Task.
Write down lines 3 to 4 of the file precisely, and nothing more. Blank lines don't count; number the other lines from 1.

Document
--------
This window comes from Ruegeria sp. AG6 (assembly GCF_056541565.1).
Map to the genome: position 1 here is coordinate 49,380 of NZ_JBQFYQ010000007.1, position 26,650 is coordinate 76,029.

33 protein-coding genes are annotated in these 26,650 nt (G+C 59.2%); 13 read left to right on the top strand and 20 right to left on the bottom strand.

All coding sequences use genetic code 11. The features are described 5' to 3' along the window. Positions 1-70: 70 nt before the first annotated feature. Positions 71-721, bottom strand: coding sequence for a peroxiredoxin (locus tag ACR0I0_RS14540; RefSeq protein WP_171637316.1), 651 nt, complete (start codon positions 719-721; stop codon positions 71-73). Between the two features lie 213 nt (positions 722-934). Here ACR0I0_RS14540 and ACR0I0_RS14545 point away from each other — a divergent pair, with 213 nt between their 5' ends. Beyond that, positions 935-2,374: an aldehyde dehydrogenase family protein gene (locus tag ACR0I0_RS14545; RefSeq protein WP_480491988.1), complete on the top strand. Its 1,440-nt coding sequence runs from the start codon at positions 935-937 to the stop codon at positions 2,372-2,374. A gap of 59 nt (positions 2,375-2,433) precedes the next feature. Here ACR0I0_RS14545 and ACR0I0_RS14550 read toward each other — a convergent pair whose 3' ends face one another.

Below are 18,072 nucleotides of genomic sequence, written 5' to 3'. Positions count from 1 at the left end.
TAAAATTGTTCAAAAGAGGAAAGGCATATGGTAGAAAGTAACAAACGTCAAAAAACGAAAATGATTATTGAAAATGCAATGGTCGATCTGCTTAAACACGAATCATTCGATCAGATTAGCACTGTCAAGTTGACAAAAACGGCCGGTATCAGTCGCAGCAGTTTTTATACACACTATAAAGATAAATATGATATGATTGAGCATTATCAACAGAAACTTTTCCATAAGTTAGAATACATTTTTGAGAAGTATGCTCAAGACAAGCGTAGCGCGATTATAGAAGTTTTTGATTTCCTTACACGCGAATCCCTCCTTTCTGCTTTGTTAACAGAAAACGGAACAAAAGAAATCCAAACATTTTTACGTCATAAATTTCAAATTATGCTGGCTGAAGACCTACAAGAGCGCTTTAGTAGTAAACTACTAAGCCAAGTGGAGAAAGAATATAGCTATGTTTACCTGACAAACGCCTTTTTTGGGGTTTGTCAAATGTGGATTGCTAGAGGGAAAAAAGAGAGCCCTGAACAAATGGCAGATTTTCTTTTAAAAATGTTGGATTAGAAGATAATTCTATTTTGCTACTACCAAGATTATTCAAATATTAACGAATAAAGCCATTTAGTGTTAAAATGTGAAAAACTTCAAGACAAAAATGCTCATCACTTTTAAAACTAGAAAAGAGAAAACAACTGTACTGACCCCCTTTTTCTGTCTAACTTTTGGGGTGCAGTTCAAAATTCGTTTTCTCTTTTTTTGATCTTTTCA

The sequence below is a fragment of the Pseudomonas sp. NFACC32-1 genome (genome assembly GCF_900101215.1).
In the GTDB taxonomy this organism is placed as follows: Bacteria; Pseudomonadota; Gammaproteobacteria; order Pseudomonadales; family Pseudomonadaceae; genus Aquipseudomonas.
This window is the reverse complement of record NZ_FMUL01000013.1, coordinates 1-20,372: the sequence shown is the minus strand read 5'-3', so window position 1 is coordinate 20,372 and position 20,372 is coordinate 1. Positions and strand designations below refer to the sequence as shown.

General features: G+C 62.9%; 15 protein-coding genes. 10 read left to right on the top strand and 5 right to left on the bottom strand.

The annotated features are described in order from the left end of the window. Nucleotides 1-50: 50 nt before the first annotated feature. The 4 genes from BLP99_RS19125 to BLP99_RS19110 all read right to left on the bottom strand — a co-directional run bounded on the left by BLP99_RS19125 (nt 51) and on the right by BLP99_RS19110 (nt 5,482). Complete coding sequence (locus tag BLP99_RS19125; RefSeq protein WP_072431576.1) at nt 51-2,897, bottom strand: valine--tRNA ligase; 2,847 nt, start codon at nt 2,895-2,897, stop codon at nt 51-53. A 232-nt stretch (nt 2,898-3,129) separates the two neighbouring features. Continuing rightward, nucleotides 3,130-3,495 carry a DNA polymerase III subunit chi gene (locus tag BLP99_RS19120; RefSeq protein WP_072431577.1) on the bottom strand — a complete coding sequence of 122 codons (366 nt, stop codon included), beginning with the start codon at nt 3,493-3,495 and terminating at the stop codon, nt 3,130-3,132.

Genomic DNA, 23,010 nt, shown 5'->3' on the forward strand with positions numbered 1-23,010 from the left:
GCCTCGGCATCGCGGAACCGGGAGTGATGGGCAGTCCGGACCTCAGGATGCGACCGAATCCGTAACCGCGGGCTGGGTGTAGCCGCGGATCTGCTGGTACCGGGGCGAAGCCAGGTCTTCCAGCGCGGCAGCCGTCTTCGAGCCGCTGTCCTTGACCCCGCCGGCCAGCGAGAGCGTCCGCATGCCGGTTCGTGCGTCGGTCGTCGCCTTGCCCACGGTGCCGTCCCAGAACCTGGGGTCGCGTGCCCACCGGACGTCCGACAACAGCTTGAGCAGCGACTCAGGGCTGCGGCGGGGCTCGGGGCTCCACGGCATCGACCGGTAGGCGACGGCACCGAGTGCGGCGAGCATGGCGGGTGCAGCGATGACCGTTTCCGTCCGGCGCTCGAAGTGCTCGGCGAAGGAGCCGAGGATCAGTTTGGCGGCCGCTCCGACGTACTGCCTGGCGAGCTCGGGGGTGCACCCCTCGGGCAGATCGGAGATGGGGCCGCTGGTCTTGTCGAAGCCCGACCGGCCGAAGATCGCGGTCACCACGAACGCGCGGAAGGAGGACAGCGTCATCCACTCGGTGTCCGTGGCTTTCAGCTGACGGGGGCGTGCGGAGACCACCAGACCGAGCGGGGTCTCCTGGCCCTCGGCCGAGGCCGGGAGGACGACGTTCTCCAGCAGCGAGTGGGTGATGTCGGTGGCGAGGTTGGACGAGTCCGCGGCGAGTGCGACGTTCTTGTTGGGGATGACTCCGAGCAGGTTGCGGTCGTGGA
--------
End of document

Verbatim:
33 protein-coding genes are annotated in these 26,650 nt (G+C 59.2%); 13 read left to right on the top strand and 20 right to left on the bottom strand.

All coding sequences use genetic code 11. The features are described 5' to 3' along the window. Positions 1-70: 70 nt before the first annotated feature. Positions 71-721, bottom strand: coding sequence for a peroxiredoxin (locus tag ACR0I0_RS14540; RefSeq protein WP_171637316.1), 651 nt, complete (start codon positions 719-721; stop codon positions 71-73). Between the two features lie 213 nt (positions 722-934). Here ACR0I0_RS14540 and ACR0I0_RS14545 point away from each other — a divergent pair, with 213 nt between their 5' ends. Beyond that, positions 935-2,374: an aldehyde dehydrogenase family protein gene (locus tag ACR0I0_RS14545; RefSeq protein WP_480491988.1), complete on the top strand. Its 1,440-nt coding sequence runs from the start codon at positions 935-937 to the stop codon at positions 2,372-2,374. A gap of 59 nt (positions 2,375-2,433) precedes the next feature. Here ACR0I0_RS14545 and ACR0I0_RS14550 read toward each other — a convergent pair whose 3' ends face one another.